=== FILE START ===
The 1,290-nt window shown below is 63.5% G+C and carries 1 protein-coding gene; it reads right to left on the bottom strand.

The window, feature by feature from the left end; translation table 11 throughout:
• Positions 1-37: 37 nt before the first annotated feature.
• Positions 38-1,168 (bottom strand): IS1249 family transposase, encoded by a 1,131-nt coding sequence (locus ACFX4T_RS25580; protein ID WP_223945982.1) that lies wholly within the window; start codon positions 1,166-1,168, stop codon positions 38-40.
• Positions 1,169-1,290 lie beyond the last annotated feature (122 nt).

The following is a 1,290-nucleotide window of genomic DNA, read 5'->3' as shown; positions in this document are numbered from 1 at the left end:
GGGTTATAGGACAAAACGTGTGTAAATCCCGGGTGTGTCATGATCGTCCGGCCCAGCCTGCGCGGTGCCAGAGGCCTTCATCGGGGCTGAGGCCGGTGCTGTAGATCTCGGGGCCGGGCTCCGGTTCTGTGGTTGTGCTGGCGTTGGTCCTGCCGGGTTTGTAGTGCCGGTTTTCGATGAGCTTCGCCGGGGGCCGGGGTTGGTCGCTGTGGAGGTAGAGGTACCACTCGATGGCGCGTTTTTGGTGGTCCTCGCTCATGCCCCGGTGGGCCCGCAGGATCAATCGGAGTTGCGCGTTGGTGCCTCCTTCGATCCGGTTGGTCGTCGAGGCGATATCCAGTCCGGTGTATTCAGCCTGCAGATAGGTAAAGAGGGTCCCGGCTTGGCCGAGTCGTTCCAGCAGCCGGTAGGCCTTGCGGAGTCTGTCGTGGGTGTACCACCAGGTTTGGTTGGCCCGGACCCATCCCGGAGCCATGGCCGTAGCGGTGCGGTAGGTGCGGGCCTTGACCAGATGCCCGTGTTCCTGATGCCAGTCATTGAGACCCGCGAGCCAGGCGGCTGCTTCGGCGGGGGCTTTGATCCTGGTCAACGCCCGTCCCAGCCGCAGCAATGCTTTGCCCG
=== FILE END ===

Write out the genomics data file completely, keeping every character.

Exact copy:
The 1,290-nt window shown below is 63.5% G+C and carries 1 protein-coding gene; it reads right to left on the bottom strand.

The window, feature by feature from the left end; translation table 11 throughout:
• Positions 1-37: 37 nt before the first annotated feature.
• Positions 38-1,168 (bottom strand): IS1249 family transposase, encoded by a 1,131-nt coding sequence (locus ACFX4T_RS25580; protein ID WP_223945982.1) that lies wholly within the window; start codon positions 1,166-1,168, stop codon positions 38-40.
• Positions 1,169-1,290 lie beyond the last annotated feature (122 nt).

The following is a 1,290-nucleotide window of genomic DNA, read 5'->3' as shown; positions in this document are numbered from 1 at the left end:
GGGTTATAGGACAAAACGTGTGTAAATCCCGGGTGTGTCATGATCGTCCGGCCCAGCCTGCGCGGTGCCAGAGGCCTTCATCGGGGCTGAGGCCGGTGCTGTAGATCTCGGGGCCGGGCTCCGGTTCTGTGGTTGTGCTGGCGTTGGTCCTGCCGGGTTTGTAGTGCCGGTTTTCGATGAGCTTCGCCGGGGGCCGGGGTTGGTCGCTGTGGAGGTAGAGGTACCACTCGATGGCGCGTTTTTGGTGGTCCTCGCTCATGCCCCGGTGGGCCCGCAGGATCAATCGGAGTTGCGCGTTGGTGCCTCCTTCGATCCGGTTGGTCGTCGAGGCGATATCCAGTCCGGTGTATTCAGCCTGCAGATAGGTAAAGAGGGTCCCGGCTTGGCCGAGTCGTTCCAGCAGCCGGTAGGCCTTGCGGAGTCTGTCGTGGGTGTACCACCAGGTTTGGTTGGCCCGGACCCATCCCGGAGCCATGGCCGTAGCGGTGCGGTAGGTGCGGGCCTTGACCAGATGCCCGTGTTCCTGATGCCAGTCATTGAGACCCGCGAGCCAGGCGGCTGCTTCGGCGGGGGCTTTGATCCTGGTCAACGCCCGTCCCAGCCGCAGCAATGCTTTGCCCG